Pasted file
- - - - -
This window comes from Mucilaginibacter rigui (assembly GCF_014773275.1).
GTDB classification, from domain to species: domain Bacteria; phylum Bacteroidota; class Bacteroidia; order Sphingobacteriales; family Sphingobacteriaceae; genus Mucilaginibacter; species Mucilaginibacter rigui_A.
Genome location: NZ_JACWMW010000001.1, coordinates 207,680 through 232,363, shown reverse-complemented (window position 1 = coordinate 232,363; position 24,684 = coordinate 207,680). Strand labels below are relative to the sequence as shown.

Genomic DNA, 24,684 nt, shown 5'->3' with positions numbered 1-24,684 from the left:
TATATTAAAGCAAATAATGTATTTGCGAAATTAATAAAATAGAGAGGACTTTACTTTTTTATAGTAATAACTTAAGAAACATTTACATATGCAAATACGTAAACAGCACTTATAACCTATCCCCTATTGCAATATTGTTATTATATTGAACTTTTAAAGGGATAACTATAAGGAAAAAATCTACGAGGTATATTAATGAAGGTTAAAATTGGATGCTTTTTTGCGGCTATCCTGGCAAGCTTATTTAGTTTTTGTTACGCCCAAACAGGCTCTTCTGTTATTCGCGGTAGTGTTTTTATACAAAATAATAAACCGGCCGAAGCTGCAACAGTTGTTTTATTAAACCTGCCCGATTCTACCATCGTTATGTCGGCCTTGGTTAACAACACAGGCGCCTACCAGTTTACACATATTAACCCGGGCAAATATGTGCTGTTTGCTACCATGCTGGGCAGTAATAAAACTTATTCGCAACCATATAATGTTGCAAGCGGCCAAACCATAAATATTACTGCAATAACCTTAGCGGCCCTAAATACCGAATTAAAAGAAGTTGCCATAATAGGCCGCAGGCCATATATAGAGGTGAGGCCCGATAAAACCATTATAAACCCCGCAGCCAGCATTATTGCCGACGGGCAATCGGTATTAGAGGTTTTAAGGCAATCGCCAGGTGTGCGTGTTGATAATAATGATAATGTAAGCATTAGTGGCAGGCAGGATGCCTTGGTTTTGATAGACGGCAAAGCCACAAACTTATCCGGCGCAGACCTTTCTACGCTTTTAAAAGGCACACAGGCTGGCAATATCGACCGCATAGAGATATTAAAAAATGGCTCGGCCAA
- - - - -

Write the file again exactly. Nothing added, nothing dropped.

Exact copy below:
This window comes from Mucilaginibacter rigui (assembly GCF_014773275.1).
GTDB classification, from domain to species: domain Bacteria; phylum Bacteroidota; class Bacteroidia; order Sphingobacteriales; family Sphingobacteriaceae; genus Mucilaginibacter; species Mucilaginibacter rigui_A.
Genome location: NZ_JACWMW010000001.1, coordinates 207,680 through 232,363, shown reverse-complemented (window position 1 = coordinate 232,363; position 24,684 = coordinate 207,680). Strand labels below are relative to the sequence as shown.

Genomic DNA, 24,684 nt, shown 5'->3' with positions numbered 1-24,684 from the left:
TATATTAAAGCAAATAATGTATTTGCGAAATTAATAAAATAGAGAGGACTTTACTTTTTTATAGTAATAACTTAAGAAACATTTACATATGCAAATACGTAAACAGCACTTATAACCTATCCCCTATTGCAATATTGTTATTATATTGAACTTTTAAAGGGATAACTATAAGGAAAAAATCTACGAGGTATATTAATGAAGGTTAAAATTGGATGCTTTTTTGCGGCTATCCTGGCAAGCTTATTTAGTTTTTGTTACGCCCAAACAGGCTCTTCTGTTATTCGCGGTAGTGTTTTTATACAAAATAATAAACCGGCCGAAGCTGCAACAGTTGTTTTATTAAACCTGCCCGATTCTACCATCGTTATGTCGGCCTTGGTTAACAACACAGGCGCCTACCAGTTTACACATATTAACCCGGGCAAATATGTGCTGTTTGCTACCATGCTGGGCAGTAATAAAACTTATTCGCAACCATATAATGTTGCAAGCGGCCAAACCATAAATATTACTGCAATAACCTTAGCGGCCCTAAATACCGAATTAAAAGAAGTTGCCATAATAGGCCGCAGGCCATATATAGAGGTGAGGCCCGATAAAACCATTATAAACCCCGCAGCCAGCATTATTGCCGACGGGCAATCGGTATTAGAGGTTTTAAGGCAATCGCCAGGTGTGCGTGTTGATAATAATGATAATGTAAGCATTAGTGGCAGGCAGGATGCCTTGGTTTTGATAGACGGCAAAGCCACAAACTTATCCGGCGCAGACCTTTCTACGCTTTTAAAAGGCACACAGGCTGGCAATATCGACCGCATAGAGATATTAAAAAATGGCTCGGCCAA